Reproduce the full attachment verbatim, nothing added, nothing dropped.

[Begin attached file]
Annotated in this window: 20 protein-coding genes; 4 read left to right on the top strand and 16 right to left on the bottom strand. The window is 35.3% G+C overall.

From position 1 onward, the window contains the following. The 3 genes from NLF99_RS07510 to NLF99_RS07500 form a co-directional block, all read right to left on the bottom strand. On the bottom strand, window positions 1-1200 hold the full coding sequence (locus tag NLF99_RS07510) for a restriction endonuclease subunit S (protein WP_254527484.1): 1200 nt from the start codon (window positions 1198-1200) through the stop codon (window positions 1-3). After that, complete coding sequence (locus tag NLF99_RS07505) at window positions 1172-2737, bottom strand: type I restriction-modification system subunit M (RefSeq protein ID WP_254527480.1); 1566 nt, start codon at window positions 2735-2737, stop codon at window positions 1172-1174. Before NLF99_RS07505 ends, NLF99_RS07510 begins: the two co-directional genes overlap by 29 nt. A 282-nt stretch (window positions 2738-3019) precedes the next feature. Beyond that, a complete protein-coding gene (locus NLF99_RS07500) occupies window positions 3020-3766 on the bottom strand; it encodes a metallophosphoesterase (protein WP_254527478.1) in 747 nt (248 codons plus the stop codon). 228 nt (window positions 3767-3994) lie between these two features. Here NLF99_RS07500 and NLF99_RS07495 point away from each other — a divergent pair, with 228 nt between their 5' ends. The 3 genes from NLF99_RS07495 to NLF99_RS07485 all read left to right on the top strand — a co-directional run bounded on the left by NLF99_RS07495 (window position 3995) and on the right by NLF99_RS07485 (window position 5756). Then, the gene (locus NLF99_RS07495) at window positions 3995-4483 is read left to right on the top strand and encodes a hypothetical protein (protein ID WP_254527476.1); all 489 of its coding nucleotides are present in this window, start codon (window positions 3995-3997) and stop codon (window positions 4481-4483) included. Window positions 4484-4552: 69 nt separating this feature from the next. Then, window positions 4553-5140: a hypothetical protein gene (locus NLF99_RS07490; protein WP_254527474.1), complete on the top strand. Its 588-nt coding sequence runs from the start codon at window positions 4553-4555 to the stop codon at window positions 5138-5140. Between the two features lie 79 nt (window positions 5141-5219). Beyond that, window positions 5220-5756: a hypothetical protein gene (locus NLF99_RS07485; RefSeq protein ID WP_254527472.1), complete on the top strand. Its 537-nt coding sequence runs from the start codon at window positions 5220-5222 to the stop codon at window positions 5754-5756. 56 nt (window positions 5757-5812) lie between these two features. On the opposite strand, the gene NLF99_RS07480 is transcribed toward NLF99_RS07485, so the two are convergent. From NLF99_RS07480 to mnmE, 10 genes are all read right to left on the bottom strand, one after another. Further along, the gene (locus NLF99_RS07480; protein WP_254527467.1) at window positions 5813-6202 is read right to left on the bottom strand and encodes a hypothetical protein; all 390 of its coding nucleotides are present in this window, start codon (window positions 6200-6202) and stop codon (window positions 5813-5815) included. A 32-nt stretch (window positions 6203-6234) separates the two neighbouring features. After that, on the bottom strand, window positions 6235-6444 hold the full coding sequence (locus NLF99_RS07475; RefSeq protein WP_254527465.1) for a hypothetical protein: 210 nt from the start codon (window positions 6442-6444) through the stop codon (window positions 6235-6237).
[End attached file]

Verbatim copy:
Annotated in this window: 20 protein-coding genes; 4 read left to right on the top strand and 16 right to left on the bottom strand. The window is 35.3% G+C overall.

From position 1 onward, the window contains the following. The 3 genes from NLF99_RS07510 to NLF99_RS07500 form a co-directional block, all read right to left on the bottom strand. On the bottom strand, window positions 1-1200 hold the full coding sequence (locus tag NLF99_RS07510) for a restriction endonuclease subunit S (protein WP_254527484.1): 1200 nt from the start codon (window positions 1198-1200) through the stop codon (window positions 1-3). After that, complete coding sequence (locus tag NLF99_RS07505) at window positions 1172-2737, bottom strand: type I restriction-modification system subunit M (RefSeq protein ID WP_254527480.1); 1566 nt, start codon at window positions 2735-2737, stop codon at window positions 1172-1174. Before NLF99_RS07505 ends, NLF99_RS07510 begins: the two co-directional genes overlap by 29 nt. A 282-nt stretch (window positions 2738-3019) precedes the next feature. Beyond that, a complete protein-coding gene (locus NLF99_RS07500) occupies window positions 3020-3766 on the bottom strand; it encodes a metallophosphoesterase (protein WP_254527478.1) in 747 nt (248 codons plus the stop codon). 228 nt (window positions 3767-3994) lie between these two features. Here NLF99_RS07500 and NLF99_RS07495 point away from each other — a divergent pair, with 228 nt between their 5' ends. The 3 genes from NLF99_RS07495 to NLF99_RS07485 all read left to right on the top strand — a co-directional run bounded on the left by NLF99_RS07495 (window position 3995) and on the right by NLF99_RS07485 (window position 5756). Then, the gene (locus NLF99_RS07495) at window positions 3995-4483 is read left to right on the top strand and encodes a hypothetical protein (protein ID WP_254527476.1); all 489 of its coding nucleotides are present in this window, start codon (window positions 3995-3997) and stop codon (window positions 4481-4483) included. Window positions 4484-4552: 69 nt separating this feature from the next. Then, window positions 4553-5140: a hypothetical protein gene (locus NLF99_RS07490; protein WP_254527474.1), complete on the top strand. Its 588-nt coding sequence runs from the start codon at window positions 4553-4555 to the stop codon at window positions 5138-5140. Between the two features lie 79 nt (window positions 5141-5219). Beyond that, window positions 5220-5756: a hypothetical protein gene (locus NLF99_RS07485; RefSeq protein ID WP_254527472.1), complete on the top strand. Its 537-nt coding sequence runs from the start codon at window positions 5220-5222 to the stop codon at window positions 5754-5756. 56 nt (window positions 5757-5812) lie between these two features. On the opposite strand, the gene NLF99_RS07480 is transcribed toward NLF99_RS07485, so the two are convergent. From NLF99_RS07480 to mnmE, 10 genes are all read right to left on the bottom strand, one after another. Further along, the gene (locus NLF99_RS07480; protein WP_254527467.1) at window positions 5813-6202 is read right to left on the bottom strand and encodes a hypothetical protein; all 390 of its coding nucleotides are present in this window, start codon (window positions 6200-6202) and stop codon (window positions 5813-5815) included. A 32-nt stretch (window positions 6203-6234) separates the two neighbouring features. After that, on the bottom strand, window positions 6235-6444 hold the full coding sequence (locus NLF99_RS07475; RefSeq protein WP_254527465.1) for a hypothetical protein: 210 nt from the start codon (window positions 6442-6444) through the stop codon (window positions 6235-6237).